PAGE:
Never again: why we must heed the lessons of history
On May 8th the Ukrainian World Congress (UWC) joins the international community in solemn commemoration for the millions of victims and in eternal gratitude to the brave men and women who made the ultimate sacrifice for a free world.
World War II, which had begun in 1939 with the Nazi-Soviet invasion and dismemberment of Poland, became the most brutal war in human history. Its cost is beyond calculation: in Ukraine alone, over 8 million lives were lost, over 2 million people were forcibly deported. Today we pay tribute to millions of Ukrainian men and women who bravely fought in World War II, among them over 250 000 Ukrainians who served in Polish, French, British, US, and Canadian armed forces. We owe them an eternal debt that can never be repaid.
Caught between the totalitarian and murderous empires of Hitler and Stalin, Ukrainian people fought valiantly against both occupying regimes. The end of World War II did not bring peace or freedom to Ukraine. Instead, Stalin’s Soviet Union brought oppression and tyranny to Ukraine, as well as to many other captive nations of Eastern Europe. For over four decades, Ukraine was forced to continue its struggle against the Soviet regime that persecuted and denied the Ukrainian people the fundamental right to live freely.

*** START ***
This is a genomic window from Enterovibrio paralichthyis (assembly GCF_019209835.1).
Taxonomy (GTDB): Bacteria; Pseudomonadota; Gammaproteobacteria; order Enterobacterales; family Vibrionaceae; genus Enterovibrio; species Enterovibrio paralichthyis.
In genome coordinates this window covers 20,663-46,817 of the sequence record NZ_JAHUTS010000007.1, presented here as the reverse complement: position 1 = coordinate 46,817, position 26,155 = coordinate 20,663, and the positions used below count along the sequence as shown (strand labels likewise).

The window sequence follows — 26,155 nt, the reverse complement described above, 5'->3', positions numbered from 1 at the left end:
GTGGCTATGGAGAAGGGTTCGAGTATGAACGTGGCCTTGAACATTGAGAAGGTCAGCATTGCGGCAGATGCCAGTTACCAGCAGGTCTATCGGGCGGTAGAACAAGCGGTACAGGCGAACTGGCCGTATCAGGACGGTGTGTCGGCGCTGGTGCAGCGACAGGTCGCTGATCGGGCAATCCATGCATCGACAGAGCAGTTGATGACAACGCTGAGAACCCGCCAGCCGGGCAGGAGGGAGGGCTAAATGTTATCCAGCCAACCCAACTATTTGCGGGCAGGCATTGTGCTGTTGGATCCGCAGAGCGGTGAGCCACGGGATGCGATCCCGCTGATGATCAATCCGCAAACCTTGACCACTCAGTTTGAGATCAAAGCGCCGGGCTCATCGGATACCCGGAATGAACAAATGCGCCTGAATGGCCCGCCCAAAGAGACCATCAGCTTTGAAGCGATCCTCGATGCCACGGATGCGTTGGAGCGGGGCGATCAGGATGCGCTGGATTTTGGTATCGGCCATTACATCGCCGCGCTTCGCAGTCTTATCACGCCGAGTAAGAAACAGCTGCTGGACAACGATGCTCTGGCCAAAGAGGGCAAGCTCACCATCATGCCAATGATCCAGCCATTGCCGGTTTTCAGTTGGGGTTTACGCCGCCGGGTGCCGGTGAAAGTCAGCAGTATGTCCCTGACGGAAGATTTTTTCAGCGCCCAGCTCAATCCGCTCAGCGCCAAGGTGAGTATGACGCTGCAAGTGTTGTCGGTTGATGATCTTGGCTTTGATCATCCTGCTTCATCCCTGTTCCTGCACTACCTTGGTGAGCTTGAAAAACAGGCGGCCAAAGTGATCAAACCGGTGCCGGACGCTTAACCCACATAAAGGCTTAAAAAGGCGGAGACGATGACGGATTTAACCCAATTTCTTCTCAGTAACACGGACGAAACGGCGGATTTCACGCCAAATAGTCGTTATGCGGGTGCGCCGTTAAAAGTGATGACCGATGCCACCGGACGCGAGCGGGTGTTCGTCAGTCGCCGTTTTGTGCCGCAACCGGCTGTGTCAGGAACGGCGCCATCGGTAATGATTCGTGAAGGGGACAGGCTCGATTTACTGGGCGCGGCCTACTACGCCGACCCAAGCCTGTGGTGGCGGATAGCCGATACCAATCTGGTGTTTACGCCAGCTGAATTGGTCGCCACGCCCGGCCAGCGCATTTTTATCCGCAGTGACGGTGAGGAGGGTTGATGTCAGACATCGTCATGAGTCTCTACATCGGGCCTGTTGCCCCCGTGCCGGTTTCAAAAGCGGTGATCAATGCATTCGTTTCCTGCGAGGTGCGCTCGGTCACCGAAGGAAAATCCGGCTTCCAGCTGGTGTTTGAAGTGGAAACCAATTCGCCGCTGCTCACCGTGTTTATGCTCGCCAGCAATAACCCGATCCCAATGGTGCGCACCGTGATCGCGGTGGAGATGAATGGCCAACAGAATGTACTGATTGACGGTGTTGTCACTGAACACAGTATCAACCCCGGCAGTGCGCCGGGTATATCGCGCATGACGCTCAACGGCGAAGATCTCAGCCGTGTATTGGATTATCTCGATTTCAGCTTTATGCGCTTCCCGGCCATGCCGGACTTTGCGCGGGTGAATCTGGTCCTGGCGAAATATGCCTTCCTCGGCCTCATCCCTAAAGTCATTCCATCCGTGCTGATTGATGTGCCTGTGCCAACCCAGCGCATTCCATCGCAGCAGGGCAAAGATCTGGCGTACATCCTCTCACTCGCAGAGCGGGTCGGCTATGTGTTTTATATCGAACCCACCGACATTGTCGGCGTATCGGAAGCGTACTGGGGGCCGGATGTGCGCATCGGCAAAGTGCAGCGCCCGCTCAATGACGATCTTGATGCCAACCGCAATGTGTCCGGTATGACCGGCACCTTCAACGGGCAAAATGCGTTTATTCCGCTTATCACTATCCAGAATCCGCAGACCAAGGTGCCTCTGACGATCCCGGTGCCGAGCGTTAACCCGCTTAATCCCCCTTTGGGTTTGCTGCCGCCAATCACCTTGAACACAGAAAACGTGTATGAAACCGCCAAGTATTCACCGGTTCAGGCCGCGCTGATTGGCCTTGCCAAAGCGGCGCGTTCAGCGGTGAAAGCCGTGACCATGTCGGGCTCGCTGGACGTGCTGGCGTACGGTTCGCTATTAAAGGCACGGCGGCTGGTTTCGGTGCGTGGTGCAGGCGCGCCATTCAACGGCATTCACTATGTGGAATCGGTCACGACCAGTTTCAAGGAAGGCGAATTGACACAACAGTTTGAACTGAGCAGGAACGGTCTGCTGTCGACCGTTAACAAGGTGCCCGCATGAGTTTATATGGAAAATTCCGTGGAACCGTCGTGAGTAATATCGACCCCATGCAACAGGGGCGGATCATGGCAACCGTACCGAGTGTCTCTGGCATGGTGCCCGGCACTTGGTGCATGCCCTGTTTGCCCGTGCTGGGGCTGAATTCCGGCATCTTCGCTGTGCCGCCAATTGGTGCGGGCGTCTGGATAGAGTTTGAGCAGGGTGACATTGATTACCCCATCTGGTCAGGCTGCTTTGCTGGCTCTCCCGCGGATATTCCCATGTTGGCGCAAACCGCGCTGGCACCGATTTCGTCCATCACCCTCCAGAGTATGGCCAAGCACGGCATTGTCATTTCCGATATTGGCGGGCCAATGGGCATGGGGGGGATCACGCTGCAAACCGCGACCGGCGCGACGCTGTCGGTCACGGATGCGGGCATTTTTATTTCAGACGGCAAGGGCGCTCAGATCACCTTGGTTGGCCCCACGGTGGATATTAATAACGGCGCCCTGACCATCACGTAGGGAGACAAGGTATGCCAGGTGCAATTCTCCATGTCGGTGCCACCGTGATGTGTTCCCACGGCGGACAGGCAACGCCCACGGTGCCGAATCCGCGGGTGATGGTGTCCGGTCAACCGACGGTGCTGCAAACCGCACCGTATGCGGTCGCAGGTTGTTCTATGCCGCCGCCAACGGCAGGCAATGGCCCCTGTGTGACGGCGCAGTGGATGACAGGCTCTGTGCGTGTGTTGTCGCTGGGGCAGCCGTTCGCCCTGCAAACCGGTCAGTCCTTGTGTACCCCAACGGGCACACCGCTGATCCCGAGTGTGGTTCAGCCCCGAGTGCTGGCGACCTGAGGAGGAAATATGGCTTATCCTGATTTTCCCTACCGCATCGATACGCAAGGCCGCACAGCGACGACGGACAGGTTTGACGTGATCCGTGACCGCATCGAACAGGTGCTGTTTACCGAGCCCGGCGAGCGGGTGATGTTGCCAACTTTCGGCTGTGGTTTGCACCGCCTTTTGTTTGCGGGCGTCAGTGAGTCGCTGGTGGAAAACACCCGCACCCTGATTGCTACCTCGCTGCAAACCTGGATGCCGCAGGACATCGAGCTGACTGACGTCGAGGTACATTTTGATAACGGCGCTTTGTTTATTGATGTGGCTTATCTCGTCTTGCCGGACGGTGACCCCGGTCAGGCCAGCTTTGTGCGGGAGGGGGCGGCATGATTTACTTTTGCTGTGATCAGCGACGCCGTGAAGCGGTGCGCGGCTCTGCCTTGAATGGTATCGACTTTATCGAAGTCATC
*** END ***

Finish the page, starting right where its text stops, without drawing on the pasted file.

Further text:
Today, the people of Ukraine are once again forced to fight for their land and freedom as Russia seeks to subjugate Ukraine to its imperialistic rule. Russia, the modern-day aggressor state, seeks to utilize World War II symbols to justify and glorify its occupation of Crimea and invasion of Ukrainian Donbas. Through state-financed campaigns like “Bezsmernyi Polk”, Russia seeks to whitewash the horrific crimes of Soviet-Communism and affirm the cult of Stalin’s Soviet victory in World War II, using this propaganda to fuel the war in Donbas.
“As we commemorate the millions of World War II victims and pay tribute to those who fought for a free world, the UWC calls upon the international community to heed the lessons of history. The most recent escalation of Russian aggression once again showed us how vulnerable peace can be”– stated Paul Grod, UWC President. «We must not appease a modern-day tyrant who is attempting to rebuild the Russian empire and re-establish the Soviet prison of captive nations”.